Russia, Syria worked to 'sanitize,' 'remove incriminating evidence' from chemical attack site, US says

The State Department announced Thursday that it has “credible information” that Russian officials are working with the Syrian government to delay a U.S. investigation into chemical attack sites in order to “sanitize” and “remove incriminating evidence.”

Spokeswoman Heather Nauert confirmed that officials from the Organization for the Prohibition of Chemical Weapons (OPCW) have yet to be allowed into Douma to inspect the area where they say a poison gas attack hit on April 7.

“We can confirm that the OPCW team has still not been able to enter Douma in Syria. It is now 12 days since the attack took place on men, women and children and those innocent civilians in Syria.”

She also said that evidence is pointing towards Russia and Syria for the delay, adding that they may be trying to conduct a “staged investigation.”

“We have credible information that indicates that Russian officials are working with the Syrian regime to deny and to delay these inspectors from gaining access to Douma,” Nauert said. “Russian officials have worked with the Syrian regime, we believe, to sanitize the location of those suspected attacks and remove incriminating evidence of chemical weapons used.”

The State Department also confirmed that individuals have been pressured by the two governments to change their stories “so that it doesn’t appear that Russia and Syria are responsible for those attacks.”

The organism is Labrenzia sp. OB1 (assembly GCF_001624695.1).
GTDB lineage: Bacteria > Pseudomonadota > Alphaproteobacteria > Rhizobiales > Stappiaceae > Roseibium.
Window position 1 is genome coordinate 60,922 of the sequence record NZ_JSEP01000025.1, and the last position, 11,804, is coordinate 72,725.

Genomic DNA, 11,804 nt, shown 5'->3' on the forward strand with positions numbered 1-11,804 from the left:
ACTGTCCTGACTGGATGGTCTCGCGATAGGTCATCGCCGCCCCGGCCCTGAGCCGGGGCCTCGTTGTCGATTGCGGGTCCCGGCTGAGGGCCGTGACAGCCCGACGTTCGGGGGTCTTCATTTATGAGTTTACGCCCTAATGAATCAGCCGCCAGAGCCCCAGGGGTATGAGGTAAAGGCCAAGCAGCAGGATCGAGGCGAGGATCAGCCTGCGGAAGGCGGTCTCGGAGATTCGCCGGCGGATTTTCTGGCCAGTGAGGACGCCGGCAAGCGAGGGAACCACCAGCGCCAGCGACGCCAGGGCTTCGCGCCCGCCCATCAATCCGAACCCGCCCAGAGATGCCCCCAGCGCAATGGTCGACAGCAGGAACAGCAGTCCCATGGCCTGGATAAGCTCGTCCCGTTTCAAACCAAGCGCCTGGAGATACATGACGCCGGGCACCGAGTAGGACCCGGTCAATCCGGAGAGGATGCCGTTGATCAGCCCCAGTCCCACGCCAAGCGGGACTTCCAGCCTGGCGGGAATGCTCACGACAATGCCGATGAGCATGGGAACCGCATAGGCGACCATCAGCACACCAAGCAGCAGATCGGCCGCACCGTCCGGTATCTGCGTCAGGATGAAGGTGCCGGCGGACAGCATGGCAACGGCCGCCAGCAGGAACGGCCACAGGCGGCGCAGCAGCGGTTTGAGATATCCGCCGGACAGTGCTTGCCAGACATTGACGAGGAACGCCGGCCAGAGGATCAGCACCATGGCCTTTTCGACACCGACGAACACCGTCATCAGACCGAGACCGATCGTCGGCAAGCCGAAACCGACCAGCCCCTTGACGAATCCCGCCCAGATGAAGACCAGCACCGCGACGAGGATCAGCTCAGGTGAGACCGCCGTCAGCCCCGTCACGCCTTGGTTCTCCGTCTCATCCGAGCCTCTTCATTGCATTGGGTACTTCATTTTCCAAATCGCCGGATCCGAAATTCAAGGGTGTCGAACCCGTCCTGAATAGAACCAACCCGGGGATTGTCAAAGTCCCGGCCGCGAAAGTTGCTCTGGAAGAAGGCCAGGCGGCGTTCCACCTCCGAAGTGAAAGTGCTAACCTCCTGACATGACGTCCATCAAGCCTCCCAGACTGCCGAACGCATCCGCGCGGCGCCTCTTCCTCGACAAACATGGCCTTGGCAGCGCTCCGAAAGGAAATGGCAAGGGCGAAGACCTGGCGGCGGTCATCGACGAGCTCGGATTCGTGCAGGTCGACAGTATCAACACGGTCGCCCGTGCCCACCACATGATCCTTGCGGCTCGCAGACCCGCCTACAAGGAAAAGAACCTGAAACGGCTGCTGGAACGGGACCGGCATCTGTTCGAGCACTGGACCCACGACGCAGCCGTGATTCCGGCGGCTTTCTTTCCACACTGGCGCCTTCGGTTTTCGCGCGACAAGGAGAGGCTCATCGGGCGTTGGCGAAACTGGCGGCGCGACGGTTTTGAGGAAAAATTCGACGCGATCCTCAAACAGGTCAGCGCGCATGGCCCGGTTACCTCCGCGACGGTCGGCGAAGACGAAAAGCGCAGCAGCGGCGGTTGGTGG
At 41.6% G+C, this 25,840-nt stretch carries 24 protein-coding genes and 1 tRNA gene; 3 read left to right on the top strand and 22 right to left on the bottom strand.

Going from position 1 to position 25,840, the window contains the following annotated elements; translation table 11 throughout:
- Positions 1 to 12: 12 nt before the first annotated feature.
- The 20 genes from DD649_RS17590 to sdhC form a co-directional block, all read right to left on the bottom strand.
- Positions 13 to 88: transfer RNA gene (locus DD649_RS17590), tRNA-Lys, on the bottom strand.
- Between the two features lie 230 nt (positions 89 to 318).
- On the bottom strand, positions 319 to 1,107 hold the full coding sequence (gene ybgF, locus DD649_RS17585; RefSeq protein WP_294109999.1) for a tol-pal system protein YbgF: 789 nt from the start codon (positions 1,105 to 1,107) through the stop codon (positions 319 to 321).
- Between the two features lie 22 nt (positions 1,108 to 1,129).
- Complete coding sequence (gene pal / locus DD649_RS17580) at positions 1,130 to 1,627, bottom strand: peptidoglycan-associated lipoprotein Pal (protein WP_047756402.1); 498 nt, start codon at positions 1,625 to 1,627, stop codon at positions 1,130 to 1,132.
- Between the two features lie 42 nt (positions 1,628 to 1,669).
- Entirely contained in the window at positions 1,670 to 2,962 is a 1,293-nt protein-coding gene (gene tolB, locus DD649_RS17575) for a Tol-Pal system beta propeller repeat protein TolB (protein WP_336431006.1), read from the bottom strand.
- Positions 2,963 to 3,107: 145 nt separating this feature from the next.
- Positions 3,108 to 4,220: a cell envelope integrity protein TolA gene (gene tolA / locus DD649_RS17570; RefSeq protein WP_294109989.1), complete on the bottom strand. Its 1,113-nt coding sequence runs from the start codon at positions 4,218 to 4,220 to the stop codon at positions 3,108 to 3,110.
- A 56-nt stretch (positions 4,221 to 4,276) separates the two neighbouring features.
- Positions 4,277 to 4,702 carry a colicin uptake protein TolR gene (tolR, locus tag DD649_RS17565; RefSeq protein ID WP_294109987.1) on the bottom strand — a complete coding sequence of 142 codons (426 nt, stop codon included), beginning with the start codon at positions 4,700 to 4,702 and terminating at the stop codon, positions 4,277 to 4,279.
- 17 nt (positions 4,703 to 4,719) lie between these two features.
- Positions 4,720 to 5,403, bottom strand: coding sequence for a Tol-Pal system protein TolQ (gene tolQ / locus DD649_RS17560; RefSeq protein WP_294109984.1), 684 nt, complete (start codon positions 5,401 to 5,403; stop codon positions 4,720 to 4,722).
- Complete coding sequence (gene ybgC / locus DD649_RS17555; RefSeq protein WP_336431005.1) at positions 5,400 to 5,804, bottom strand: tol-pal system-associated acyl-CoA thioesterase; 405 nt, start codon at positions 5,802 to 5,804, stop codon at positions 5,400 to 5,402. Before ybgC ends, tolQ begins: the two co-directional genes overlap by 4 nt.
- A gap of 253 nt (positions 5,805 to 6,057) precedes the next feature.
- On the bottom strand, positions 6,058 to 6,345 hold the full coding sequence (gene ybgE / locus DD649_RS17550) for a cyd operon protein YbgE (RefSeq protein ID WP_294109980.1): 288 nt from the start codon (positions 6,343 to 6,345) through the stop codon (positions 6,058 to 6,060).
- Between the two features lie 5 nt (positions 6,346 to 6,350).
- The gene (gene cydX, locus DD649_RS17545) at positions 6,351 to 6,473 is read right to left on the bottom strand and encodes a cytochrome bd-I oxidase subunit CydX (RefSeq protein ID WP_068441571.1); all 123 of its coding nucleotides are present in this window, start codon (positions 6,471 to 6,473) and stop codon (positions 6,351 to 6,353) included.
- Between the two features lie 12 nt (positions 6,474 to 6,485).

“The longer that those sites are not able to be investigated by the OPCW fact finding mission experts, the more that the evidence can certainly deteriorate and that’s a great concern to us. We also believe that it gives them additional time to try and clean up and sanitize those sites.”

The State Department could not say if those attempts to “sanitize” were successful, but it did say that there is a chance that the investigation could be compromised by the time officials get to those sites.   

U.S. and French authorities say that the poison gas attack, which killed at least 40 people and injured more than 500, was the work of Syrian President Bashar al-Assad.

In response to the attack, President Trump, along with the U.K. and France, launched a series of military strikes that successfully targeted three locations that made up the heart of Assad’s weapons program.

Syrian and Russian officials have denied any such attacks and have even claimed that evidence of a chemical weapons attack was fabricated by the West.

“We certainly know that Syria is responsible for those attacks,” Nauret said. 

Fox News Nicole Darrah contributed to this report.